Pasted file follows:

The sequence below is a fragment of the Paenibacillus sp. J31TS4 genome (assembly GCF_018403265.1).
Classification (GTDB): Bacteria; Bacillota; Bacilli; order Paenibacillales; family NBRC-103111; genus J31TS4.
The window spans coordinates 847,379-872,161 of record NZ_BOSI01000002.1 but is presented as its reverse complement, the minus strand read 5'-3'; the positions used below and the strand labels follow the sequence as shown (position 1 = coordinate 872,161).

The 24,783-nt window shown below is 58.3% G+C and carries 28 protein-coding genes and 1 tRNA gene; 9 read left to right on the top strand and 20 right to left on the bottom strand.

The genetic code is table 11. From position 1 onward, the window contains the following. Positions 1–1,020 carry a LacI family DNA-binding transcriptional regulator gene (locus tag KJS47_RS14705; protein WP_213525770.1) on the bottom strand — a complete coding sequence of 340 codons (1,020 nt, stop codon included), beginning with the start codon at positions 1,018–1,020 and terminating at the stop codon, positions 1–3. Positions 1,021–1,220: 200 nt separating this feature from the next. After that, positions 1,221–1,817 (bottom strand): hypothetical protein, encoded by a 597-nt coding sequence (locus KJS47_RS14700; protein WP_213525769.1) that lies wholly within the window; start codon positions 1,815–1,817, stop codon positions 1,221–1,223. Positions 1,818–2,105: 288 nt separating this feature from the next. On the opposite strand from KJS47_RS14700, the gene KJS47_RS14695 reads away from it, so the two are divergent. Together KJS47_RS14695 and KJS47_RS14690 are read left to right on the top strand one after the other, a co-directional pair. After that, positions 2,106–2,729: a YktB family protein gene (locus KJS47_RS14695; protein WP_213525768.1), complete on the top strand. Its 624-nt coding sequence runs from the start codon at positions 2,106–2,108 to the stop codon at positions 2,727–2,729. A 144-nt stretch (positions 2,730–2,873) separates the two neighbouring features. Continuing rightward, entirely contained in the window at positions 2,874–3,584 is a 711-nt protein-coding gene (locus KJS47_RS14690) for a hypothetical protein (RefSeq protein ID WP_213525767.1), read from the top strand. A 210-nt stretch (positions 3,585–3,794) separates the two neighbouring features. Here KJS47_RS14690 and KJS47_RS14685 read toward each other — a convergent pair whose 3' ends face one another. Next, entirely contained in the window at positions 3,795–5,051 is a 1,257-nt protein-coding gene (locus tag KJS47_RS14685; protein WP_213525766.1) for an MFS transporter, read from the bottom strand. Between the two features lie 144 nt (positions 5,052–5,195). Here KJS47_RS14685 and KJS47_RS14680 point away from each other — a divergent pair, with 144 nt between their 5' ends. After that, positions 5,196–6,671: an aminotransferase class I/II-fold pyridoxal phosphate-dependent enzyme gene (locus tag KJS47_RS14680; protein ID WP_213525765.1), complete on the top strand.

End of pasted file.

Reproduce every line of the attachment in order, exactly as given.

The sequence below is a fragment of the Paenibacillus sp. J31TS4 genome (assembly GCF_018403265.1).
Classification (GTDB): Bacteria; Bacillota; Bacilli; order Paenibacillales; family NBRC-103111; genus J31TS4.
The window spans coordinates 847,379-872,161 of record NZ_BOSI01000002.1 but is presented as its reverse complement, the minus strand read 5'-3'; the positions used below and the strand labels follow the sequence as shown (position 1 = coordinate 872,161).

The 24,783-nt window shown below is 58.3% G+C and carries 28 protein-coding genes and 1 tRNA gene; 9 read left to right on the top strand and 20 right to left on the bottom strand.

The genetic code is table 11. From position 1 onward, the window contains the following. Positions 1–1,020 carry a LacI family DNA-binding transcriptional regulator gene (locus tag KJS47_RS14705; protein WP_213525770.1) on the bottom strand — a complete coding sequence of 340 codons (1,020 nt, stop codon included), beginning with the start codon at positions 1,018–1,020 and terminating at the stop codon, positions 1–3. Positions 1,021–1,220: 200 nt separating this feature from the next. After that, positions 1,221–1,817 (bottom strand): hypothetical protein, encoded by a 597-nt coding sequence (locus KJS47_RS14700; protein WP_213525769.1) that lies wholly within the window; start codon positions 1,815–1,817, stop codon positions 1,221–1,223. Positions 1,818–2,105: 288 nt separating this feature from the next. On the opposite strand from KJS47_RS14700, the gene KJS47_RS14695 reads away from it, so the two are divergent. Together KJS47_RS14695 and KJS47_RS14690 are read left to right on the top strand one after the other, a co-directional pair. After that, positions 2,106–2,729: a YktB family protein gene (locus KJS47_RS14695; protein WP_213525768.1), complete on the top strand. Its 624-nt coding sequence runs from the start codon at positions 2,106–2,108 to the stop codon at positions 2,727–2,729. A 144-nt stretch (positions 2,730–2,873) separates the two neighbouring features. Continuing rightward, entirely contained in the window at positions 2,874–3,584 is a 711-nt protein-coding gene (locus KJS47_RS14690) for a hypothetical protein (RefSeq protein ID WP_213525767.1), read from the top strand. A 210-nt stretch (positions 3,585–3,794) separates the two neighbouring features. Here KJS47_RS14690 and KJS47_RS14685 read toward each other — a convergent pair whose 3' ends face one another. Next, entirely contained in the window at positions 3,795–5,051 is a 1,257-nt protein-coding gene (locus tag KJS47_RS14685; protein WP_213525766.1) for an MFS transporter, read from the bottom strand. Between the two features lie 144 nt (positions 5,052–5,195). Here KJS47_RS14685 and KJS47_RS14680 point away from each other — a divergent pair, with 144 nt between their 5' ends. After that, positions 5,196–6,671: an aminotransferase class I/II-fold pyridoxal phosphate-dependent enzyme gene (locus tag KJS47_RS14680; protein ID WP_213525765.1), complete on the top strand.